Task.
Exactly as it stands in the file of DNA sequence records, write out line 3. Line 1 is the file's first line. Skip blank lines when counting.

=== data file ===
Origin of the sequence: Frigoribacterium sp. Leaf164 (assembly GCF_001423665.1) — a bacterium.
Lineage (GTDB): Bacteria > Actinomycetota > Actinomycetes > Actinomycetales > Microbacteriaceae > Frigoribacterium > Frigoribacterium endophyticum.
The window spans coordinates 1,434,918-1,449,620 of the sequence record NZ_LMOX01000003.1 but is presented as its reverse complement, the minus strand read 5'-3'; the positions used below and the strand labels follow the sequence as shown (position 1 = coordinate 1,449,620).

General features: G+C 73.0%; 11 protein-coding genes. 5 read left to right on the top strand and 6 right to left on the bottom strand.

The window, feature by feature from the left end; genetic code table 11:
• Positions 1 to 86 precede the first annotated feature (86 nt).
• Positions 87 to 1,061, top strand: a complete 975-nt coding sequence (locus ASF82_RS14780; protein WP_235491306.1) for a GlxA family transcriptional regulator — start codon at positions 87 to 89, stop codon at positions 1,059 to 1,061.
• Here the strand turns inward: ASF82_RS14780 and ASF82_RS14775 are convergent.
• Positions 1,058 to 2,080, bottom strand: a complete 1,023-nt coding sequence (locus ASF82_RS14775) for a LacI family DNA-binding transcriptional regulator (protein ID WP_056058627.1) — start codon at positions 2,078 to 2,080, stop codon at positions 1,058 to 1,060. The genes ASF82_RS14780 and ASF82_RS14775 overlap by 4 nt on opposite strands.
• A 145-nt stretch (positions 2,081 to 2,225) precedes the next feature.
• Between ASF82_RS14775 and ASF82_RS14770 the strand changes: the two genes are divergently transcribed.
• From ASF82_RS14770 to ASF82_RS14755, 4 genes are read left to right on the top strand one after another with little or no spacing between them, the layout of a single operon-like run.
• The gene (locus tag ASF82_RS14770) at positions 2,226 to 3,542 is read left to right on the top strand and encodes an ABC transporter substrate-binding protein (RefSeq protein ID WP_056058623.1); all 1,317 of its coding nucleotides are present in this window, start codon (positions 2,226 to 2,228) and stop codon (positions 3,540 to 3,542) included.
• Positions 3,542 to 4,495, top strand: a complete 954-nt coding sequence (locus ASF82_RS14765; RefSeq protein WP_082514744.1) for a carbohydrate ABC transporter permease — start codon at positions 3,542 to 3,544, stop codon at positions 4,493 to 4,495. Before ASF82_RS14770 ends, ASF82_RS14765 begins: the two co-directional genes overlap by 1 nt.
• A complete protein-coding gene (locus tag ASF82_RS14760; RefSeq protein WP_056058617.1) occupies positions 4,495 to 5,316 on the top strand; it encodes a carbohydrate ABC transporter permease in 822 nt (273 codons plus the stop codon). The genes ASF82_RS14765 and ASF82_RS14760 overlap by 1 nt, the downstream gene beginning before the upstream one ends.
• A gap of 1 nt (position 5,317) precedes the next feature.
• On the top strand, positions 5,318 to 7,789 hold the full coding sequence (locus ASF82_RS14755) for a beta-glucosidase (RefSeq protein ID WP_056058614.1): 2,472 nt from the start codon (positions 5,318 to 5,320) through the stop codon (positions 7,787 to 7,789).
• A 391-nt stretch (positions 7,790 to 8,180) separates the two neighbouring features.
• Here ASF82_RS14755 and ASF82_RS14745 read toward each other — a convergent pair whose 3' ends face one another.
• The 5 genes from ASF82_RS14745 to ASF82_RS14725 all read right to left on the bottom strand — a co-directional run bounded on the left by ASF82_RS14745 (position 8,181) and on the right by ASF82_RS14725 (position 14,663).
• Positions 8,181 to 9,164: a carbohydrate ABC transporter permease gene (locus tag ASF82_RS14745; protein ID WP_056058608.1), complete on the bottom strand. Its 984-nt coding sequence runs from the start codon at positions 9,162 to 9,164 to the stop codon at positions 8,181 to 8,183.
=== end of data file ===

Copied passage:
The window spans coordinates 1,434,918-1,449,620 of the sequence record NZ_LMOX01000003.1 but is presented as its reverse complement, the minus strand read 5'-3'; the positions used below and the strand labels follow the sequence as shown (position 1 = coordinate 1,449,620).